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Arise, oh King! and be the proud to righteous ruin driven!
FOR ST. JAMES'S DAY. "Forgive !" an awful answer came,
Though sorrows rise and dangers roll would'st be forgiven !"
In waves of darkness o'er my soul,
Though friends are false and love decays, Seven times, Oh Lord! I pardoned them, seven And few and evil are my days, times they sinned again ;
Though conscience, fiercest of my foes, They practice still to work me wo, they triumph Swells with remembered guilt my woes, in my pain;
Yet ev'n in nature's utmost ill,
Peals o'er mine unprotected head,
Till nature, shrieking in the strife,
Would fly to hell, to 'scape from life,
Though every thought has power to kill,
I love thee, Lord! I love thee still !
Oh, by the pangs thyself hast borne,
The ruffian's blow, the tyrant's scorn;
By Sinai's curse, whose dreadful doom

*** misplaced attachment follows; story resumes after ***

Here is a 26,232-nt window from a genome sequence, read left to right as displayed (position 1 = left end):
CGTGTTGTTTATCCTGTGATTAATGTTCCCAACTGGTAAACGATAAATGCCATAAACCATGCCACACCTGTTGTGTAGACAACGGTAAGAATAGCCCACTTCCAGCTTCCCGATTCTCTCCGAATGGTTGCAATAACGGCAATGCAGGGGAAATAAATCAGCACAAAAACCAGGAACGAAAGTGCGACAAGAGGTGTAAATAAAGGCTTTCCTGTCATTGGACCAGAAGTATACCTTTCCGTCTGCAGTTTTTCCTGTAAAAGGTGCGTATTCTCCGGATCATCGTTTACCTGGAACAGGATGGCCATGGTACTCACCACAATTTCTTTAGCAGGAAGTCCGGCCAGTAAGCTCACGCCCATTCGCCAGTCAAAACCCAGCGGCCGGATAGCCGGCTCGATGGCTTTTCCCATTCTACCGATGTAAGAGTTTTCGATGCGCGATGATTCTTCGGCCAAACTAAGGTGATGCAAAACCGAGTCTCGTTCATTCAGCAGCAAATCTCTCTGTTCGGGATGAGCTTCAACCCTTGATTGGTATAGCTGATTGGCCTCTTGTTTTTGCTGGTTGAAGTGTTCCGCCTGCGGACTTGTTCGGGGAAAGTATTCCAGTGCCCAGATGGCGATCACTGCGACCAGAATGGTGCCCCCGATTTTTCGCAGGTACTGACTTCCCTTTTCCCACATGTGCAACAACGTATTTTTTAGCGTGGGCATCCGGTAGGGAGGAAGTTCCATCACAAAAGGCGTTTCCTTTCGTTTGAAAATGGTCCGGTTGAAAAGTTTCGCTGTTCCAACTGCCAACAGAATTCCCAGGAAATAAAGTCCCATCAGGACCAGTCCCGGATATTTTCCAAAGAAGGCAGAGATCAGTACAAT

Was buried in thy guiltless tomb: From giddy change by fancy bred;
By these my pangs, whose healing smart
Thy grace hath planted in my heart;
I know, I feel thy bounteous will !
Thou lovest me, Lord! thou lovest me still !
Oh, captain of God's host, whose dreadful might The spirit's help of thee we crave,
Led forth to war the armed Seraphim, That thou whose blood was shed to save,
And from the starry height,
Subdued in burning fight,
Cast down that ancient dragon, dark and grim!,
Thine angels, Christ! we laud in solemn lays,
Our elder brethren of the crystal sky, TWENTY-FOURTH SUNDAY AFTER Who, 'mid thy glory's blaze, TRINITY
The ceaseless anthem raise,